Hobbies Can Improve Your Mental Health

| May 10, 2019 | Reply

Photography as a hobby, studying black and white

Contributed by Julie Morris, photos by Mary Jane Farmer

Your overall quality of life depends on your mental well-being. When you take care of this part of yourself, you are able to deal with stress more effectively. You work more productively and make more meaningful contributions to the world. When you take care of your mental health, you are able to fulfill your potential and find more joy in your life.

There are many ways we can proactively care for our cognitive selves. Many people need to seek out help during particularly tough times. That help can range from psychological evaluation to medication; it all depends on the person. However, there are some things everybody can do to improve their health. Practicing mindfulness meditation can help reduce stress and ease anxiety. Regular exercise doesn’t just keep your body fit, it also makes you feel better as it releases endorphins into your system.

Another way to maintain your mental health is to pick up a healthy hobby. Hobbies help you add a bit of structure to your life. Humans thrive when there is routine in their lives. A hobby also gives a person a sense of purpose and motivation. When you complete something or learn something new, there is a feeling of accomplishment that boosts self-esteem and increases happiness. Picking up a hobby can help someone recovering from a mental illness -— like addiction— refocus, which helps the overall healing process. Here are a few easy-to-begin hobbies that help people with their overall mental well-being.

Making Art

Tapping into your creative side and getting a little messy with an art project is a great way to create a visual representation of the emotions you are feeling, as well as tell your story. We all have a narrative to tell, and for some, it is much easier to express using mediums such as paint, clay, chalk, and markers. The beauty in creating art is that there is no right or wrong way to do it, so it is a hobby that you control and cultivate on your own. Just be sure you’ve created a space where you can really let loose without worrying about making a mess, and keep your supplies organized — clutter can cause stress, and this should be an area that makes you feel free and inspired.

Playing an Instrument

Picking up an instrument not only brings music into your life, but it helps your brain function more efficiently. Studies show that playing an instrument can help prevent dementia and even depression. Researchers at the University of St. Andrews found amateur musicians possess sharper minds and are quicker to correct mistakes than non-musicians.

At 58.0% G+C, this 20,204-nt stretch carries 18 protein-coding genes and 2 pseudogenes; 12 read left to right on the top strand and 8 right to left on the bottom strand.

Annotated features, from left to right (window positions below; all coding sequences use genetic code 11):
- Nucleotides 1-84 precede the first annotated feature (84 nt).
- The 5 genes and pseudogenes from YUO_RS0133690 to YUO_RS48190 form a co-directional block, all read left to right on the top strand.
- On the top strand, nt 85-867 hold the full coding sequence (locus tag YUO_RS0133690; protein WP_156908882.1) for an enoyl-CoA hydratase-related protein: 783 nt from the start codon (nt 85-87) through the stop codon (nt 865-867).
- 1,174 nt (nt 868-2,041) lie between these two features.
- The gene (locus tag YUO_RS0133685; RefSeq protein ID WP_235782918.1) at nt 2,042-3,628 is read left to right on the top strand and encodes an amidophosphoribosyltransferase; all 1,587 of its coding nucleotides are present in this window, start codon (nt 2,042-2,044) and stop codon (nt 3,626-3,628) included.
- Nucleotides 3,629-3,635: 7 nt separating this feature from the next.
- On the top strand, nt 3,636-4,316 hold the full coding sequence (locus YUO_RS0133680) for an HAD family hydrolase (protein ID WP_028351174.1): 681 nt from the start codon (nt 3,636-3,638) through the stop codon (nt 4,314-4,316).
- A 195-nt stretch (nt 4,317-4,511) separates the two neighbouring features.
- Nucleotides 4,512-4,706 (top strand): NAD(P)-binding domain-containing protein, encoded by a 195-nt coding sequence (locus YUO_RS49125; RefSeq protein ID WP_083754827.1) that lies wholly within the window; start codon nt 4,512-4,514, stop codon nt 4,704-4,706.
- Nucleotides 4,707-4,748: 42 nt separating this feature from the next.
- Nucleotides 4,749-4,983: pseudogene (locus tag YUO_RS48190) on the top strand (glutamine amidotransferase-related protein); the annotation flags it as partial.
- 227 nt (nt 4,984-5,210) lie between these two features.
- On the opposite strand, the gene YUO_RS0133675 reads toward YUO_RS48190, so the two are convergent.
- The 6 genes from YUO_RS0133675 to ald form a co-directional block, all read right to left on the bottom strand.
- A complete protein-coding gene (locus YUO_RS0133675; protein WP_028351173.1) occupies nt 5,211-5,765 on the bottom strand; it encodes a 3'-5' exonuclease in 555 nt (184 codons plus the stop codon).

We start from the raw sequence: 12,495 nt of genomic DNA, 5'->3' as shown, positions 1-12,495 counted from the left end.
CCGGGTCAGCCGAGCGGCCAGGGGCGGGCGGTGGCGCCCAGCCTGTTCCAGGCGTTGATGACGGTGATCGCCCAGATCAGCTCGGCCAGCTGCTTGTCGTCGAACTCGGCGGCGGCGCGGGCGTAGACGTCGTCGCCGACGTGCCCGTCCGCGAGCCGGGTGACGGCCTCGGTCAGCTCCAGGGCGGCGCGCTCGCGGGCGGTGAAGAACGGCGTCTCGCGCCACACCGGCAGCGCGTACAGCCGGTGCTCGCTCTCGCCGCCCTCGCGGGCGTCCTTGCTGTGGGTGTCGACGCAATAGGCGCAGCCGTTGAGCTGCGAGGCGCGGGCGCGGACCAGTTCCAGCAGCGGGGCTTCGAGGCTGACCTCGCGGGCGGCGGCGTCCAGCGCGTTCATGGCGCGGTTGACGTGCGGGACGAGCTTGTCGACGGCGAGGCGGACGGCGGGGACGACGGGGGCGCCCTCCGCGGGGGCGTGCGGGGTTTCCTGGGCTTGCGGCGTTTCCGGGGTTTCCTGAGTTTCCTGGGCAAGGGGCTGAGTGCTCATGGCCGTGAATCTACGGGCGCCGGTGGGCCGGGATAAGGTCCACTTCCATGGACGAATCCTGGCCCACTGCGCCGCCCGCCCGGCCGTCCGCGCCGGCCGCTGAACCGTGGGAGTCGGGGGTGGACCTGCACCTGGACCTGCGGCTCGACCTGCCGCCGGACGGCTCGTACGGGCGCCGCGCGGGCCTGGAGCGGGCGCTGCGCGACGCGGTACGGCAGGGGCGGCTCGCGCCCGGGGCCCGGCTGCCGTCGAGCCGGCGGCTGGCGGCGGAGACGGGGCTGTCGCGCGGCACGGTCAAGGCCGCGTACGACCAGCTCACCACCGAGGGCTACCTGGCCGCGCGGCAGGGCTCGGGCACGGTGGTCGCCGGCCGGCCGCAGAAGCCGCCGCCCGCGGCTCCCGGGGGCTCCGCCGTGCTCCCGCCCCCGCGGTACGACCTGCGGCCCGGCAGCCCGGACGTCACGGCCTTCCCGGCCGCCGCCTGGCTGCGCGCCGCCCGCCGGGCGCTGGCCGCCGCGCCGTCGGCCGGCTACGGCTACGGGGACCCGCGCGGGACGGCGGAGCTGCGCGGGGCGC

Fingerpickin’ as a hobby

Playing music also offers social perks. Socializing is necessary for mental health recovery. Playing music helps you connect with people, whether you join a band, play for others, or just talk with fellow musicians.


For many people, dancing is a celebration of life. It combines the feel-good hormones of exercise with the cognitive benefits of music. Joining a dance class puts you in a community of people who are all working to achieve a goal while also having a fun time.


Psychologists have long lauded gardening for its ability to help us heal. When you get out in the garden and get your hands dirty, you get a healthy dose of mood-boosting vitamin D on top of some light exercise. Gardening also gives a person a sense of responsibility and connects them to other living things. Reconnecting with the earth promotes mindfulness and can help shape a healthier perspective on the world. Some experts even praise gardening for reminding us about the cycle of life, which helps us cope with the anxiety we feel when we think about death.


Cooking is a great way to incorporate a hobby into a busy lifestyle. Everyone needs to eat, and it’s universally accepted that cooking your own food is healthier than dining out. Making yourself cook your meals instills much needed structure in your life while also allowing room for creativity.


Yet another form of visual expression is writing, whether it is journaling, blogging, or storytelling. Taking up a pen and paper (or sitting down at your computer) can help you get out those thoughts bouncing around in your head. You can write about your day, make a plan for how you are going to tackle a particular project, or even write the first chapter of a book. Perhaps you could use a daily journal or blog as a means of checking in with your feelings and emotions to identify any problem areas and keep track of your progress as you work through them.

Dancing — starting at an early age.


If you are looking for a way to truly escape for a brief moment from your busy schedule and accompanying stress, taking the time to get lost in a book is the ticket. It seems that when we are younger, we are so eager to read, but time is of the essence in the adult world, and reading falls by the wayside. Pick up a good book, or join a book club for a little extra socialization. You can even use this new hobby as a way of learning about another one, or simply expand your knowledge on a particular subject that interests you.

Caring for your mental health is necessary for a happy, fulfilled life. Incorporating a hobby into your daily routine is an easy and enjoyable way to care for your cognitive self. A hobby helps a person refocus in times of recovery, so the process is easier and more enjoyable. Choosing a new hobby doesn’t have to be difficult. Whether you are picking up a new instrument or taking the time to cook for yourself each day, a hobby helps you lead a healthier life.


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